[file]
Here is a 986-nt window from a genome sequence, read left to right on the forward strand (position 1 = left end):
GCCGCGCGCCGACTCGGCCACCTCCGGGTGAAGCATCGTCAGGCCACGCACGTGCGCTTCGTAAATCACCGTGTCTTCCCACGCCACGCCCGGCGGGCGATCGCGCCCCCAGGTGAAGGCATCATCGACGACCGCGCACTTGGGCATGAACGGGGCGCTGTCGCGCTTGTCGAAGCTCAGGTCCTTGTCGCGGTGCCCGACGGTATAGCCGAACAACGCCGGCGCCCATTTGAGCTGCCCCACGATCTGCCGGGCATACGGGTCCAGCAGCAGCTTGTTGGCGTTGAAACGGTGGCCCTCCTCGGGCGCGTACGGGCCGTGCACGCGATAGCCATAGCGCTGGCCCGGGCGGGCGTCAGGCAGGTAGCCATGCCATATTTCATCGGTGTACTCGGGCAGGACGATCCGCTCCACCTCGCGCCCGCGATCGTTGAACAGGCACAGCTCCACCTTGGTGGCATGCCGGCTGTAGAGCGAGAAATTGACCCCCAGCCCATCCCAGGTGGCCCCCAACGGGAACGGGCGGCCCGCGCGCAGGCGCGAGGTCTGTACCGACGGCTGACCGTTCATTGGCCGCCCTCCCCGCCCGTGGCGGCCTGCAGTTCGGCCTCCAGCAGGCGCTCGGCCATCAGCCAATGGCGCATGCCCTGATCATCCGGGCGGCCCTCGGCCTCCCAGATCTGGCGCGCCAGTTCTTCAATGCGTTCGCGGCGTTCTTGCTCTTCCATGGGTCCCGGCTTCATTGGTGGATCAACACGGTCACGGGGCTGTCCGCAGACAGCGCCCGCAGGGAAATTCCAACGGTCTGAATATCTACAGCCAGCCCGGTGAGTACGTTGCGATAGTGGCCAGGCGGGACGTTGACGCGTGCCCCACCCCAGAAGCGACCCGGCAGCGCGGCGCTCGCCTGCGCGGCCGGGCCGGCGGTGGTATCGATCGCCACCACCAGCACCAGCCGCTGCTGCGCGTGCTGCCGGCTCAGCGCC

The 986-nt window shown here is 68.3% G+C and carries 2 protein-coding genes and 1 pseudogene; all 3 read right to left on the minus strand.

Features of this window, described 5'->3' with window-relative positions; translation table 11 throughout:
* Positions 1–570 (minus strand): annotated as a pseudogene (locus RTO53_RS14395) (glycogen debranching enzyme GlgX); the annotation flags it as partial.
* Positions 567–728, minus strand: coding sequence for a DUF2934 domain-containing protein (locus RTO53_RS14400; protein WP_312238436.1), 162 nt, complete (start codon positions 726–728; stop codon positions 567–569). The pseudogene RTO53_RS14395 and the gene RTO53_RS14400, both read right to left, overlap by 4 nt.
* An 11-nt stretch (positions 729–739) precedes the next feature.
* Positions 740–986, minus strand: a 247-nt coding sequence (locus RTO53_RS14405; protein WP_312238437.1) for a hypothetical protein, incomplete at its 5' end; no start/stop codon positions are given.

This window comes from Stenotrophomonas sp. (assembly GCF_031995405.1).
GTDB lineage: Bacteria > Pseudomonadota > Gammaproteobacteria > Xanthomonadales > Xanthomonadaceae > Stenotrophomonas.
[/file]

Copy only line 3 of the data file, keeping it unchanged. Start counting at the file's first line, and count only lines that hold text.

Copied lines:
The 986-nt window shown here is 68.3% G+C and carries 2 protein-coding genes and 1 pseudogene; all 3 read right to left on the minus strand.